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  • Writer's pictureCarrie Specht

The 1970’s: The Real Golden Age of American Films?

Recently I read an interesting article proclaiming that the 1970s were the Golden Age for American Film. I balked at first. Surely this is an impossibility when you consider the Hollywood Studio System that lasted into the 1950’s - a system that teamed the best with the best by design. And yet, the idea is not completely without merit. With the breakdown of the Studio System came new freedom and creativity for filmmakers. As our world expanded so did our exposure to outside markets. One can see instantly how a generation of rising baby booming stars in American cinema were influenced and inspired by the European Filmmakers of the 1960s. New and innovative filmmakers like Godard, Truffaut, Antonioni and Fellini who paved the way for true independent creativity.

In 1970 the world was changing with the Vietnam War and Watergate. The belief systems of Americans were being challenged daily on the nightly news. We were seeing our place in the world in a different light. American Writers, Directors, and Producers created films that reflected the new mind set of America right back into the faces of the American audience. Examples like Scorsese’s Alice Doesn’t Live Here Anymore, De Palma’s Obsession, Altman’s Nashville and M*A*S*H, William Goldman’s Marathon Man, and Spielberg’s Sugarland Express (to name a few) brought a less refined, yet more complex, and edgier tone to American Filmmaking. Americans were now demanding the truth even in their entertainment. Movies were now raw, blunt, confronting, and often uncomfortable. It was, for good and bad, like nothing ever seen before or since.

Then something changed when the decade was over. Suddenly, there came a hard swing to the far right and a distinct conservatism entered the American psyche. The reaction to over a decade of free love and liberalism. In late 1979 Ronald Regan was elected President, ushering in a new nostalgia for “happier times”, and the promise that only good days were ahead. With the resurgence of the Cold War, Americans were now tired of seeing real life on a daily basis; they wanted to be entertained. The movies of the 1970’s were now depressing and stale.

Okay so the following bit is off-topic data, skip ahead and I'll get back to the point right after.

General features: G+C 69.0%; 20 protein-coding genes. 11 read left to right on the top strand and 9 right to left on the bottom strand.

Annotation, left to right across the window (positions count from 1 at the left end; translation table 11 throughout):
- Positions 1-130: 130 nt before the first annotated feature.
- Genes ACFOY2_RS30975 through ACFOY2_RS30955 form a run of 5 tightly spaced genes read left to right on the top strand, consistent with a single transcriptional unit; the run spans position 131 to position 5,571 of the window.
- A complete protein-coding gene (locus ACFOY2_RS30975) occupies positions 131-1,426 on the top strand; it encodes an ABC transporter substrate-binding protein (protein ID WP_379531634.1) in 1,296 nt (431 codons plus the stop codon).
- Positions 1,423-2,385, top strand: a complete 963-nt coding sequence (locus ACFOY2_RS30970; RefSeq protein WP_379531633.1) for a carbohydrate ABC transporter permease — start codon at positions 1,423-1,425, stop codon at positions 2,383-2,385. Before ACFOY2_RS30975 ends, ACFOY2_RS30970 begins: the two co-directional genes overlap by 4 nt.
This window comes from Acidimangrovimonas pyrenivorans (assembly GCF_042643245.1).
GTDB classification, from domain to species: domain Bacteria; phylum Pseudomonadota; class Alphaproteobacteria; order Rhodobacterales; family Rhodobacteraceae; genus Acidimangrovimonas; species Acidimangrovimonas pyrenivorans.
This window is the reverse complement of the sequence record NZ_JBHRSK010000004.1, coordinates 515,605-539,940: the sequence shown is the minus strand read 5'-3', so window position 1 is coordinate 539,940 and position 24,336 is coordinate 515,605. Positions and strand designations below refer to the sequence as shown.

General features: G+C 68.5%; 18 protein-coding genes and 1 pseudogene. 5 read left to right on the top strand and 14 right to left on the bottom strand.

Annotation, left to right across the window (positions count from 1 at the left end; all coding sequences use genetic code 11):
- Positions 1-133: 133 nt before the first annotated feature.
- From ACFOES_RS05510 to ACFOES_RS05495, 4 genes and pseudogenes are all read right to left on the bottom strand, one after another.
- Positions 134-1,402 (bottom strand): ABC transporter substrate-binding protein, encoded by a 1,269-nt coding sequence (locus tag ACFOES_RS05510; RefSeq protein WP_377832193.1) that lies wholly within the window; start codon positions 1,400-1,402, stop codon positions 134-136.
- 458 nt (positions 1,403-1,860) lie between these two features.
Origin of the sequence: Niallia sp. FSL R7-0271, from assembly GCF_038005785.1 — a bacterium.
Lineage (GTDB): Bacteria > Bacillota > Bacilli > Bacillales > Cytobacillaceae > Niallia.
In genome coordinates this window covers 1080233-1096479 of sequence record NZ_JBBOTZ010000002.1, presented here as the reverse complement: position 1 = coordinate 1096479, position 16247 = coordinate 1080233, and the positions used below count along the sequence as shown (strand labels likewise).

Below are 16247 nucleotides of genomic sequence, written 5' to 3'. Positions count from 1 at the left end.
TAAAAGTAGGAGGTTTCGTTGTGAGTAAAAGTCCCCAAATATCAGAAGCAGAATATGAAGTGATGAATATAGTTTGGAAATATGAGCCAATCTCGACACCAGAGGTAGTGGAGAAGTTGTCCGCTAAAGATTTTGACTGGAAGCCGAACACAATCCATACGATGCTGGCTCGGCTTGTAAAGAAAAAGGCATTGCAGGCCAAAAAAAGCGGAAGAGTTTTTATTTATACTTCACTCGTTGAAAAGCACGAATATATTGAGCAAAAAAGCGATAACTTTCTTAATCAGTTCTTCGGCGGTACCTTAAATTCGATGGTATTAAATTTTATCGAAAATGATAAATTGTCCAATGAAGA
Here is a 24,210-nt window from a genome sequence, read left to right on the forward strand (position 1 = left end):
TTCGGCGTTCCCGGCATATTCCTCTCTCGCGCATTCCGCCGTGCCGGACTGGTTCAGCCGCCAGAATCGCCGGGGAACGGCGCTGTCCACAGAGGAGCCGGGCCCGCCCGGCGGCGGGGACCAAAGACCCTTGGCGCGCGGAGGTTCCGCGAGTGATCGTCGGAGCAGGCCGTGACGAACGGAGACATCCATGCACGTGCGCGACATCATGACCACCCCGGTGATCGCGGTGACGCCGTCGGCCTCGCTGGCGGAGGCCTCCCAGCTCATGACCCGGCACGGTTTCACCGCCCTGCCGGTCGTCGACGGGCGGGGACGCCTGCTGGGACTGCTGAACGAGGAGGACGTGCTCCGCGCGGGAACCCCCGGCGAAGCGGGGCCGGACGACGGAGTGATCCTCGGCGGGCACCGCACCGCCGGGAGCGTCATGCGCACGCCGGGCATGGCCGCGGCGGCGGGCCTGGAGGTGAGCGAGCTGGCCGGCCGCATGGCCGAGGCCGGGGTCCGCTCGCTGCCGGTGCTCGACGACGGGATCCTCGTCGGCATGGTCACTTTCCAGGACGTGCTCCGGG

Since 1980 some might say that Cinema in general has been in decline. Declining artistry, declining quality, declining sales. Now the average movie goer is in an entirely different demographic than the ticket buying audiences before 1979. The insightful and challenging story-centered plots are now few and far between the Blockbuster fare intended to tempt and satisfy the public with gore and special effects. Sadly, the new ticket buyer seems perfectly happy with it, and can’t get enough. And Hollywood is all too happy to oblige.

For some, the 1970’s were the best for American films. For others it was a dry era of depressing realism. Every decade of film making has its fans, just as every genre does. To say one is better than the others is completely subjective. Other than the Golden Year of 1939, when there were more outstanding film classics produced than any other year by far (with film classics like Gone with the Wind, Stagecoach, The Wizard of Oz, Wuthering Heights, Ninotchka, Gunga Din, Dark Victory, Mr. Smith Goes to Washington, Of Mice & Men, Young Mr. Lincoln, etc.) no one period in history can claim to be universally the best.

We may one day find another decade that challenges the title for The Golden Age. How do we measure it or define it? Will it be determined by the quantity of productions, Box Office gross, or critical success? Time will tell. For now, I’m happy to be guided by the test of time that resists the sway of fads and trendy gimmicks. If a film is worthy of watching over and over again after 25 plus years, it has earned the right to be called a Classic. Whatever the 1970’s were to American cinema, the decade and the films that came out of it, have left their mark and are worthy of a revisit. Take a look and be inspired.

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